Today we all know that smoking is linked to lung cancer and all types of health problems. But how did we get to this conclusion? Smoking has been around for ages! We can even see drawings from the early Mayan culture around 600-900 AD that alluded to smoking:
Though tobacco was used regularly throughout history, the first US commercial cigarettes came out in 1865.
About 20 years later in 1888, “coffin nail” was used as a colloquial term for cigarettes—People had already suspected the harmful effects of cigarette use, but it was not until many years later that research could support any scientific basis.
In a study done using guinea pigs in 1900, there was evidence of carcinogens, substances capable of causing cancer in living tissue, found in cigarettes.
After 64 years of numerous other evidence and studies done on cigarettes, in 1964, the US Surgeon General finally wrote a report about the dangers of smoking cigarettes saying that the ingredients nicotine and tar cause lung cancer. In response, Congress passed an act the next year (1965) called the Cigarette Labelling and Advertising Act that required warning labels on cigarette packs saying “Cigarettes may be hazardous to your health.”
It took another 20 years for these labels to become more realistic to the gravity of the “hazardous” health effects of cigarettes, when Congress passed another act called the Comprehensive Smoking Education Act, which created four detailed warning labels for cigarette companies to rotate.
Today, we have come even further with research on cigarette smoking and have publicized the fact that they contain ingredients that are known carcinogens and have also discovered health issues associated with secondhand smoke.
Yet, there is still a battle: Forbes posted this article in 2013 suggesting that there is no link between secondhand smoke and cancer though secondhand smoke is published on cancer.org as carcinogenic.
How does this relate to mobile radiation??
The cellphone was born in the 1980’s when companies seized the opportunity to make profit from a communications technology created for the Department of Defense. These companies had limited resources and pressured government regulatory agencies—especially the Food and Drug Administration (FDA)—to allow cellphones entry into the market without pre-market testing. They got away with it with a rationale called the “low power exclusion rule.” This allowed them to release a product that produces microwave radiation without having to publicize this fact since it differentiates itself in the amount of power it uses compared to a microwave. It seemed at that point in time that the only effect of microwaves were heating tissue.
Since then, cellphones have not been extensively tested: in the US, the Federal Communications Commission (FCC) uses a model of an 11lb (5kg) adult-sized head based off a human figure that weighs 220 lbs (100kg) and is 6ft 2" tall (1.88m) to test the SAR (specific absorption rate) of mobile radiation emitted.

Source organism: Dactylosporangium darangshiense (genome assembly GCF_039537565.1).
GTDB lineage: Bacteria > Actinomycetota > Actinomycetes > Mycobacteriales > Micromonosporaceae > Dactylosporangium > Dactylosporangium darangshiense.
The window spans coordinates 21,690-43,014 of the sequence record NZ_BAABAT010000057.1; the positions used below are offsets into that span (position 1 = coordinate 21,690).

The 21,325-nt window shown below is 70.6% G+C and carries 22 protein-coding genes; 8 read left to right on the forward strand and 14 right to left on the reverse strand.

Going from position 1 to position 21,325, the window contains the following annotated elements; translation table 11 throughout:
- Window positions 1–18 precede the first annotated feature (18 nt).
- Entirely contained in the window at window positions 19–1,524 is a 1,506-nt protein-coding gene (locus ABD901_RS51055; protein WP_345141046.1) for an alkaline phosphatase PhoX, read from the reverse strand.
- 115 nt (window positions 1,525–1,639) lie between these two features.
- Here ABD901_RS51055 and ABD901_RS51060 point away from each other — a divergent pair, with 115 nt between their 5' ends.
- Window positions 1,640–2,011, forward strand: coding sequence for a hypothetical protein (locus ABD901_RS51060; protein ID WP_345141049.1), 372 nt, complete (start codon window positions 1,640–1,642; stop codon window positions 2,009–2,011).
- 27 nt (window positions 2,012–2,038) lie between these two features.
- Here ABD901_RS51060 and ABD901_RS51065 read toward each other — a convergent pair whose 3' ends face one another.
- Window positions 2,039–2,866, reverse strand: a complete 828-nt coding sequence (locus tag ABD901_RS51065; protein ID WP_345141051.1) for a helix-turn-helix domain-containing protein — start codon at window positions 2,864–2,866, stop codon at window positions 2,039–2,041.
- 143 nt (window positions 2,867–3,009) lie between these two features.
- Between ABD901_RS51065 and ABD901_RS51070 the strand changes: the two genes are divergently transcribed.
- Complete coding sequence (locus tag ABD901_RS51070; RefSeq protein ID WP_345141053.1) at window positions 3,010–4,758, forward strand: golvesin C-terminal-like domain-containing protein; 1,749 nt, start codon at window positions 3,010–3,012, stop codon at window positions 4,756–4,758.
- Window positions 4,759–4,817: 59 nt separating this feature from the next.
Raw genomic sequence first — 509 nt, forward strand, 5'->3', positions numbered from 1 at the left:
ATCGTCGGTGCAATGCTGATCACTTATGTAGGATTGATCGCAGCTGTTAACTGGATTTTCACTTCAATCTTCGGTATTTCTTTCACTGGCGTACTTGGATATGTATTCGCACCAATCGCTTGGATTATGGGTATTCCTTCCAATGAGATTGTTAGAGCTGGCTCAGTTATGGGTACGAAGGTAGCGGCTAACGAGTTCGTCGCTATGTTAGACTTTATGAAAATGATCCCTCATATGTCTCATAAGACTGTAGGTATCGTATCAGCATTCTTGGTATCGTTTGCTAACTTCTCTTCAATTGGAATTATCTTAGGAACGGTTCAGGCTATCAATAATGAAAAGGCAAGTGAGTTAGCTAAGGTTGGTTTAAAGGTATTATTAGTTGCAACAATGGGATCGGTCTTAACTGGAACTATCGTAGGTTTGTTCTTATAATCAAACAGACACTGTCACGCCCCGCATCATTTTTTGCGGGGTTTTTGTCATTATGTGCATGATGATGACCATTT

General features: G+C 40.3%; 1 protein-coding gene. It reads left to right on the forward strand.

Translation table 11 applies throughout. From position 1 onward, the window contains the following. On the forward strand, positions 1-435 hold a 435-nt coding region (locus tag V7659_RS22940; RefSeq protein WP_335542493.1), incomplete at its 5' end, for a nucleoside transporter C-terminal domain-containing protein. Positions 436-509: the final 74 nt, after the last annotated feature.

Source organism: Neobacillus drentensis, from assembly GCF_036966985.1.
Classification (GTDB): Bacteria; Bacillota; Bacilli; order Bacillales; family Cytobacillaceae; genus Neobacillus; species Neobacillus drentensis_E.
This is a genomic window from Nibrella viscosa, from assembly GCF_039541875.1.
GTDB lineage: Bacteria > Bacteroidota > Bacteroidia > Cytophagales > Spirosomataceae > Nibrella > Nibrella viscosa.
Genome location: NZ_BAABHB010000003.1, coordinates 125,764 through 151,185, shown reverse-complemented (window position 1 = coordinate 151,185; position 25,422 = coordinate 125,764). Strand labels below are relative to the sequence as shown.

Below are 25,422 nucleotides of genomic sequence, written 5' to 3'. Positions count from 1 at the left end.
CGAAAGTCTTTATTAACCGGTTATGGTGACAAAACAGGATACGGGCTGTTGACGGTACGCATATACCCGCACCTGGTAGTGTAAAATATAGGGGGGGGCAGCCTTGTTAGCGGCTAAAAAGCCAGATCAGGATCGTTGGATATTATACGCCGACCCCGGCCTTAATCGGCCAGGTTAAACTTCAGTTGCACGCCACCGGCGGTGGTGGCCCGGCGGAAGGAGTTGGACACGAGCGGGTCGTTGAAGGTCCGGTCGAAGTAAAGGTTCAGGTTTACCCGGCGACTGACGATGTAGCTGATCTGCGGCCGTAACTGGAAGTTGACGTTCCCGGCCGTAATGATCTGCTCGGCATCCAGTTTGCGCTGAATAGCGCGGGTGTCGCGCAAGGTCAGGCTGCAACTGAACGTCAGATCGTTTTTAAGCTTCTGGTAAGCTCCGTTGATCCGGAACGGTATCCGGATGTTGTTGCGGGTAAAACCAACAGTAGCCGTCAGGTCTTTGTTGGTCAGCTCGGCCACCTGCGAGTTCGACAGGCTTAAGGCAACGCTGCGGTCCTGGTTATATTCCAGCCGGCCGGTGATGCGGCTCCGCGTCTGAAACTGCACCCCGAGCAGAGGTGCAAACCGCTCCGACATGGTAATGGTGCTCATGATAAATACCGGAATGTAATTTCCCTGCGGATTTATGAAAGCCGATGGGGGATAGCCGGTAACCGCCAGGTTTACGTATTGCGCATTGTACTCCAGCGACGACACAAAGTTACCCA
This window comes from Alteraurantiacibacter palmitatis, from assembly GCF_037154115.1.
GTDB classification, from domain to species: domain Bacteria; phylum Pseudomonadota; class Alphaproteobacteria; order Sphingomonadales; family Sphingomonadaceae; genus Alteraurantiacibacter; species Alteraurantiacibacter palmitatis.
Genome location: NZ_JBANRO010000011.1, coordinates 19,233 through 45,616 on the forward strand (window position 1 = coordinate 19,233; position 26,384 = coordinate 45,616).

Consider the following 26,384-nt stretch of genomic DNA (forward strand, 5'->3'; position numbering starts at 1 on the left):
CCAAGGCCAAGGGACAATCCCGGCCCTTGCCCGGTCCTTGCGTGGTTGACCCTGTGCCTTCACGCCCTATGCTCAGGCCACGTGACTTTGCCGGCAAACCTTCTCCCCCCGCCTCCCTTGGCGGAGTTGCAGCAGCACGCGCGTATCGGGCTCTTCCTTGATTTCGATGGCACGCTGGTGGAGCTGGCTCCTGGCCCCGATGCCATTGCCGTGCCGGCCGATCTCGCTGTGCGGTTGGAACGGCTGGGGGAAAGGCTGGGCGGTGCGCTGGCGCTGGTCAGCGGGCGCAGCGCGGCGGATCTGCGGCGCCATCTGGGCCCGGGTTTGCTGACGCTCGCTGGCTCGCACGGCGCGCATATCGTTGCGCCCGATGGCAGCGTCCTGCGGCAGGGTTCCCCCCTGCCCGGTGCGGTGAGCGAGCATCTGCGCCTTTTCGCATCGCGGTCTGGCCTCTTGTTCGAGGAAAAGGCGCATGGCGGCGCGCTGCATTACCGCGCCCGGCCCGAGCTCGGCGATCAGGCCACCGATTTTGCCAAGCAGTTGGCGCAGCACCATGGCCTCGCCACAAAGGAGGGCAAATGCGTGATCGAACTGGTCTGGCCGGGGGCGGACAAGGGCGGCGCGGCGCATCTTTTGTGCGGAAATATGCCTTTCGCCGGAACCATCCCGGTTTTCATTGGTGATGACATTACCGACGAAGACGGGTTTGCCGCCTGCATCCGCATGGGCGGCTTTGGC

The average height and weight of adults are listed online from multiple sources are substantially lower for men and even more so for women. This means that current model for testing underestimates the amount of radiation that is safe to the majority of the population including those who are average, below average, or especially children.
There is still much debate about the specific health effects of cell phones, and just like cigarettes, there will probably be debate for a long time. Just last week, the CTIA (Wireless Association that acts as a supplier for cellphones) sued the City of Berkeley for the ordinance passed that required cell phone companies to include warning labels on their product. They do not want to advertise the true effects of radiation or let anyone publicize research to show any negative effects to the body.
All this information shows that the Wireless Associations that act as suppliers to cell phone companies and regulators that allowed cellphones to be passed with no pre-market testing do not care about the long-term health effects of these devices (and are more interested in making profit).
Meanwhile, the World Health Organization (WHO) has classified mobile radiation as a “possible carcinogen.” Whether or not research finds that mobile radiation is carcinogenic, we do know that there are other negative effects such as infertility that are not advertised.
Like cigarettes, only time will tell the truth of mobile radiation... until then, protect yourself!
Why do you think it took so long for research about harmful effects cigarettes to be publicized?
How long do you think it will take for the health effects of mobile radiation to become as publicized as those concerning cigarettes?
How do you feel about current cellphone regulations?
Share your thoughts in the comment section below!
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